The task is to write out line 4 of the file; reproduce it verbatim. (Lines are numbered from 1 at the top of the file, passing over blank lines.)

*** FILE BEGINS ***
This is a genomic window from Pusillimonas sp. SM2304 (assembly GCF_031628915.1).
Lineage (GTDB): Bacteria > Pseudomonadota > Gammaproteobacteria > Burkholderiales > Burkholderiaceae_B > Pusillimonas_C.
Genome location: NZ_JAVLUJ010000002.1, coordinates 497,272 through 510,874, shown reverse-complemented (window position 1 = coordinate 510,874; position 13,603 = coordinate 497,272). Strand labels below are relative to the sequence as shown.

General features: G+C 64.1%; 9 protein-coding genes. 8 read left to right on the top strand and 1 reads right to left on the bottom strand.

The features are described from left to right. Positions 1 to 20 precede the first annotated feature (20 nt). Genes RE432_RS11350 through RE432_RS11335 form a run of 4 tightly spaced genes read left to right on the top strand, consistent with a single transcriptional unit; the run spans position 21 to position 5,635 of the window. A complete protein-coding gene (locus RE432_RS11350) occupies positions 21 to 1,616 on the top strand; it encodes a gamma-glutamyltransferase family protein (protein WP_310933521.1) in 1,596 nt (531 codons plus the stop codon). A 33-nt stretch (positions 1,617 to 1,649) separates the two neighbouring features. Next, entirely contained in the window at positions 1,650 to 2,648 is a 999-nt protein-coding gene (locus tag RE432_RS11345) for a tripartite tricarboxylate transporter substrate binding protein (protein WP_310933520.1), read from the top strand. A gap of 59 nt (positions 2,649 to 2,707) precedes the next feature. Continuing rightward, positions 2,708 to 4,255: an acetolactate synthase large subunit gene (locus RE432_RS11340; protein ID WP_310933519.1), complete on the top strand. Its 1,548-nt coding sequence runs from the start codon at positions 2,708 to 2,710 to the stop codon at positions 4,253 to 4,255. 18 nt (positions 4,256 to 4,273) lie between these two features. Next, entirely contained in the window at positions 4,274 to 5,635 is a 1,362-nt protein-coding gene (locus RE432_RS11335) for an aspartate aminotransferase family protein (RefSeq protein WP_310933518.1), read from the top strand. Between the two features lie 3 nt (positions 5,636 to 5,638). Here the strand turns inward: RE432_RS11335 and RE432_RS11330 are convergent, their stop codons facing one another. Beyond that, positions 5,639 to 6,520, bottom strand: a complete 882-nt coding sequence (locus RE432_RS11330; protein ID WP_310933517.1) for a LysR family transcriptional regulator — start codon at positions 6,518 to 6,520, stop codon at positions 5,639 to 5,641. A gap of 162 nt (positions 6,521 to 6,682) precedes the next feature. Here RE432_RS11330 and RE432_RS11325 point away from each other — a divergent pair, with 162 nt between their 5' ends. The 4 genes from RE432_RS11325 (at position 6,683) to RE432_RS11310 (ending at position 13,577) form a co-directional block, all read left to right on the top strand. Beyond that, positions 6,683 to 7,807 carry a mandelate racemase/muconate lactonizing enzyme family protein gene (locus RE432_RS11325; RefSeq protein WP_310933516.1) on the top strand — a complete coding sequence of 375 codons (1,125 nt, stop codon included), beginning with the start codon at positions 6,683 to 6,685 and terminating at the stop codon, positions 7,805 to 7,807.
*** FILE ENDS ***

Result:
General features: G+C 64.1%; 9 protein-coding genes. 8 read left to right on the top strand and 1 reads right to left on the bottom strand.